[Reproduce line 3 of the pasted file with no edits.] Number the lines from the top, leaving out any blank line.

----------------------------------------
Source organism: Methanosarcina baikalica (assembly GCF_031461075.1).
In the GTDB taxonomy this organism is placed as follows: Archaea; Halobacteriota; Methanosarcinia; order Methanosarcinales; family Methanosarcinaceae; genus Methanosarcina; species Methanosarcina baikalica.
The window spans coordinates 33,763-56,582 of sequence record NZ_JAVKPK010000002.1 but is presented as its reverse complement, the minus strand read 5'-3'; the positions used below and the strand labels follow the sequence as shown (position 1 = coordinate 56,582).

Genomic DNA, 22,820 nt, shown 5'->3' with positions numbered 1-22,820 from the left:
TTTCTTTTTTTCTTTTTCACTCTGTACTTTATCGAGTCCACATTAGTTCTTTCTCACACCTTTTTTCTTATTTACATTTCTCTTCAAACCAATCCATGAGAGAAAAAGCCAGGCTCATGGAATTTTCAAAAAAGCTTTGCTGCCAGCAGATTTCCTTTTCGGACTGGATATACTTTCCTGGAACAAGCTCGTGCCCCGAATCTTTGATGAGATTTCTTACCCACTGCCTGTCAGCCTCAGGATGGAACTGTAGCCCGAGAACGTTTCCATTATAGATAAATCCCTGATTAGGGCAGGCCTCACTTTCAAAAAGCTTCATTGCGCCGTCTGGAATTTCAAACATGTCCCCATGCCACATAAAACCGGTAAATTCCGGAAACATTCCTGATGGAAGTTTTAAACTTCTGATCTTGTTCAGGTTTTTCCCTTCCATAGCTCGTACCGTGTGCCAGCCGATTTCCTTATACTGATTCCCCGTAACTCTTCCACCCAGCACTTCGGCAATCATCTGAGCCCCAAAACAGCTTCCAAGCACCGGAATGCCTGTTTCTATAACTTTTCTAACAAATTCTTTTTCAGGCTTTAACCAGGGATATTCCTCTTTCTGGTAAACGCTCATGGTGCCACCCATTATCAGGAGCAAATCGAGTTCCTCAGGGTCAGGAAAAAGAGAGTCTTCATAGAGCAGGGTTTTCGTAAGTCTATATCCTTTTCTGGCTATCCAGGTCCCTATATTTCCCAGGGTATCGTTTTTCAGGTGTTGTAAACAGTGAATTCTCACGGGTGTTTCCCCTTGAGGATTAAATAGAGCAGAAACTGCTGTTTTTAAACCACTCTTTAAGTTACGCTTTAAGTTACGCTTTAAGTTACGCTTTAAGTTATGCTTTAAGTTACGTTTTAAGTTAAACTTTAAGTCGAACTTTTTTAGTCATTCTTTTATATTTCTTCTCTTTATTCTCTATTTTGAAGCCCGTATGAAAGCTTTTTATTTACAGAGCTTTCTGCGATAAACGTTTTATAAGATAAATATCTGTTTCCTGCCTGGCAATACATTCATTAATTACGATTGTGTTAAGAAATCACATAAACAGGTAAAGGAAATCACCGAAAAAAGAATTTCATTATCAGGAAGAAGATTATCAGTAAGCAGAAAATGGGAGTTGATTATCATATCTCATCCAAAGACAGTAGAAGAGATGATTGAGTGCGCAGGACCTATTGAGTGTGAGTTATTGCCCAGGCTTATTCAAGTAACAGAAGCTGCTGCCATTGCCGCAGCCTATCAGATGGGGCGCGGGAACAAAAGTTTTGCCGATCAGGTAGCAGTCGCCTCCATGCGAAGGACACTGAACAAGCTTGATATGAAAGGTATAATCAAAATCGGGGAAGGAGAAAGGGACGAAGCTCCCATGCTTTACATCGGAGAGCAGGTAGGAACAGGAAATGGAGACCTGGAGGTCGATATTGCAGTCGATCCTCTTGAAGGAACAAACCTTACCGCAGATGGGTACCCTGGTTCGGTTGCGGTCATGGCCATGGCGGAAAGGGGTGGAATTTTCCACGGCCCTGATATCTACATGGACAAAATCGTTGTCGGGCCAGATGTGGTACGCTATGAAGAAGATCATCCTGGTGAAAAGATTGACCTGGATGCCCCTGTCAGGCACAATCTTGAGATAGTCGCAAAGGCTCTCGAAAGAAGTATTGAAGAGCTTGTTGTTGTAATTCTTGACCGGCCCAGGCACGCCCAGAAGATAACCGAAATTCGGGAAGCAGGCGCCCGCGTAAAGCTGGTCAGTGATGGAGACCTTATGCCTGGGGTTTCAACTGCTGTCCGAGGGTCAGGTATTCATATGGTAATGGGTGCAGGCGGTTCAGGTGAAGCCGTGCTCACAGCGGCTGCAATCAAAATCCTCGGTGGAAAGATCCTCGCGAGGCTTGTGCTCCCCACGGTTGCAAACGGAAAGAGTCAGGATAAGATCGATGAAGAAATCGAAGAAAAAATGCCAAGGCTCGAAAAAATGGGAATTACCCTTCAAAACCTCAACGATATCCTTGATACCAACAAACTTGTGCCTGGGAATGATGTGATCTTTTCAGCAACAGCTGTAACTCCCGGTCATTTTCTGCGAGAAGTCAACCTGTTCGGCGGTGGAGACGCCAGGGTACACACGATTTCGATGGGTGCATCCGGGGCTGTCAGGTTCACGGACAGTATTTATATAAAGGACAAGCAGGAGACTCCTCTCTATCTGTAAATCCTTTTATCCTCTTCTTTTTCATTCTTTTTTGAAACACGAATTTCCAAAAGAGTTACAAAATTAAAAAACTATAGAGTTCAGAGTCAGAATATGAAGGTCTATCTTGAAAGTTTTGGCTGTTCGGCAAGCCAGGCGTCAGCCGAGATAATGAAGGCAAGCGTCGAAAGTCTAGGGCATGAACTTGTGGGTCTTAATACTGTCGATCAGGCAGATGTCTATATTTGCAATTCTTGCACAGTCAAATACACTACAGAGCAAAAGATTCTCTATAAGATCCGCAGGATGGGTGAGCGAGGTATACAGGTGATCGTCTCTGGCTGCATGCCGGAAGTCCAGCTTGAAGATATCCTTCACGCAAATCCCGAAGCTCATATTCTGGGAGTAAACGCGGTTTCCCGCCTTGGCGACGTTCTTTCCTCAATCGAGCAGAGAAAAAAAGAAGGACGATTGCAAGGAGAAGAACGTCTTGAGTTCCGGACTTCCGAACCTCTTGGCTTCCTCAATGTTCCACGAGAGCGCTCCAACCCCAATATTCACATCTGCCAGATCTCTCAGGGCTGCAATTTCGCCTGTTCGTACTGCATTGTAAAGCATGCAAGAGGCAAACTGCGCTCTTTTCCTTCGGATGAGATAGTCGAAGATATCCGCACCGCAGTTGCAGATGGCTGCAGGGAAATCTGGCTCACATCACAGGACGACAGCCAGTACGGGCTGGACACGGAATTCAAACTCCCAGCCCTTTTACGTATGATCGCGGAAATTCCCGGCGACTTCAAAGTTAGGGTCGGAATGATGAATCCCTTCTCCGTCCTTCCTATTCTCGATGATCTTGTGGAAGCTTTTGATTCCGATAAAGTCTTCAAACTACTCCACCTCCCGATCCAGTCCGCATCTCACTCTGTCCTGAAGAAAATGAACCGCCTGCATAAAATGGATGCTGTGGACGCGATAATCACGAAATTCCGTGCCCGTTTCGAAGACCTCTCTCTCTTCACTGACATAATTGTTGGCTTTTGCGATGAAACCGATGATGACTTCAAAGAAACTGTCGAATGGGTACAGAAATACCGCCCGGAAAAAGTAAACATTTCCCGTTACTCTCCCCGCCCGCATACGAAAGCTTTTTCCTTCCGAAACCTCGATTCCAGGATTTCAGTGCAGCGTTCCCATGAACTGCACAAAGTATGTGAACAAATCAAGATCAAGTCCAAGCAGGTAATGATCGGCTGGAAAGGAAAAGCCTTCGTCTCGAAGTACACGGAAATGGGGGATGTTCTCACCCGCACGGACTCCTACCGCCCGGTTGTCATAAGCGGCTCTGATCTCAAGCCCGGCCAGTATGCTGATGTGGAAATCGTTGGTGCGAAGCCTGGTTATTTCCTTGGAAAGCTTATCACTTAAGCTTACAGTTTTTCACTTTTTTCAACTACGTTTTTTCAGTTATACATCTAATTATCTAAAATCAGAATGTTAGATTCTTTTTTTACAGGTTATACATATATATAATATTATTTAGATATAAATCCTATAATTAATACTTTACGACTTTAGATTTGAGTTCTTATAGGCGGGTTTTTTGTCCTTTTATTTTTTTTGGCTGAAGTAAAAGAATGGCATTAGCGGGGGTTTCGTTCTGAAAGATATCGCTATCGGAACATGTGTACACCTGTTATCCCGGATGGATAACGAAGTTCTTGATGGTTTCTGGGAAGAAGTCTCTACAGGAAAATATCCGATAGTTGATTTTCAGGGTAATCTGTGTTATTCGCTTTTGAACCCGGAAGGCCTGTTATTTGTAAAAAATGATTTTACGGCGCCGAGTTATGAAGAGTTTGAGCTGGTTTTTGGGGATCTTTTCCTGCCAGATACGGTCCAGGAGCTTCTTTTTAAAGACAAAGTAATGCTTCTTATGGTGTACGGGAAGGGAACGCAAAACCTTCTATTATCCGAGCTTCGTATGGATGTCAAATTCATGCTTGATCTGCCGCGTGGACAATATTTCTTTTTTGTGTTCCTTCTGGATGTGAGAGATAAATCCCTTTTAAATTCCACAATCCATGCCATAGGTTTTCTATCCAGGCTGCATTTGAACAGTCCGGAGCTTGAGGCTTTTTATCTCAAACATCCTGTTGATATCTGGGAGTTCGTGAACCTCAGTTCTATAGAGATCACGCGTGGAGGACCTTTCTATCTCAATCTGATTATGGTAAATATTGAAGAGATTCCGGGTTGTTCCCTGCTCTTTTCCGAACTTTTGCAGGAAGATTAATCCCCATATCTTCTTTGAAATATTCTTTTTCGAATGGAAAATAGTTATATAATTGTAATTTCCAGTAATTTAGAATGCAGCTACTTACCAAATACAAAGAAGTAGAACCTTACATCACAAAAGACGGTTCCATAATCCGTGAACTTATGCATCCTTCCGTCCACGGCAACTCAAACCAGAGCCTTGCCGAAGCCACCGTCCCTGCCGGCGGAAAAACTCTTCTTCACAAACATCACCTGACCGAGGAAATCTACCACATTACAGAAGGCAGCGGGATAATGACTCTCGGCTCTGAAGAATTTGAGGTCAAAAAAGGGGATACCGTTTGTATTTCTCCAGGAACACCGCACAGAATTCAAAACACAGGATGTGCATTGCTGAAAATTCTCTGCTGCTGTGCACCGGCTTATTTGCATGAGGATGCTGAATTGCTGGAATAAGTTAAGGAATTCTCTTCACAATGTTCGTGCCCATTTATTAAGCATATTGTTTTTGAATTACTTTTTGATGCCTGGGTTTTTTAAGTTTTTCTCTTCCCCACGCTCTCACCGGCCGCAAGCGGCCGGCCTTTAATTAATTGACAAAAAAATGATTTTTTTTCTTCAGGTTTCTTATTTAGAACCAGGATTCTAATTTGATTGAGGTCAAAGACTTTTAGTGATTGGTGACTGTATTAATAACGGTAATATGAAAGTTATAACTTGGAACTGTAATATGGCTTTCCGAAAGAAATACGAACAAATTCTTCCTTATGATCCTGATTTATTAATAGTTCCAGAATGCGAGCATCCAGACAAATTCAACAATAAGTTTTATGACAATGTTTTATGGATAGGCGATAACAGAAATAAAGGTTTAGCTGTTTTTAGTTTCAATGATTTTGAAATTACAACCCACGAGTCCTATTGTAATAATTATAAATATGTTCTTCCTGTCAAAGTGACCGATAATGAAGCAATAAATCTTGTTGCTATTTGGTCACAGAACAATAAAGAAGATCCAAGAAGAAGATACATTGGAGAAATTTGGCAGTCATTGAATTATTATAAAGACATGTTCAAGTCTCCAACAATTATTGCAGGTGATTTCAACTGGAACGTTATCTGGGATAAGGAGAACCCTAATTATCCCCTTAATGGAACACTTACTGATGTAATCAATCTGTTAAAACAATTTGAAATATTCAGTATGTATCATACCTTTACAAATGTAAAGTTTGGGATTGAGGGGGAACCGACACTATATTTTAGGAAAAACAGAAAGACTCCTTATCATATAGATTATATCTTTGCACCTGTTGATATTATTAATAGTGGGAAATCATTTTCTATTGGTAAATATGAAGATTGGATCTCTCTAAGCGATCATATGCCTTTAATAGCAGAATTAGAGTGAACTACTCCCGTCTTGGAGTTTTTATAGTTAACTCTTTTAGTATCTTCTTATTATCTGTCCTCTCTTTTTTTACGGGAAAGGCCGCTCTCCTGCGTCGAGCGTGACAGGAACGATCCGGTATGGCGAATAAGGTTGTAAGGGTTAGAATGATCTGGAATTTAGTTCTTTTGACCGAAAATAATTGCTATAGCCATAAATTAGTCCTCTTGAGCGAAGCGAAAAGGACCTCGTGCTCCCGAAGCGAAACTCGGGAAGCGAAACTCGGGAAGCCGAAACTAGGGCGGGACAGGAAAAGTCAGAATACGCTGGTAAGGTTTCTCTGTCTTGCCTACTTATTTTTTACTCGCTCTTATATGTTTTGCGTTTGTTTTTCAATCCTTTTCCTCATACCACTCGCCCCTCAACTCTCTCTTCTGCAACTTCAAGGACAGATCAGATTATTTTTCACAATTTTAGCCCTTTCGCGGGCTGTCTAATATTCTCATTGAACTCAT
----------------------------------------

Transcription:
The window spans coordinates 33,763-56,582 of sequence record NZ_JAVKPK010000002.1 but is presented as its reverse complement, the minus strand read 5'-3'; the positions used below and the strand labels follow the sequence as shown (position 1 = coordinate 56,582).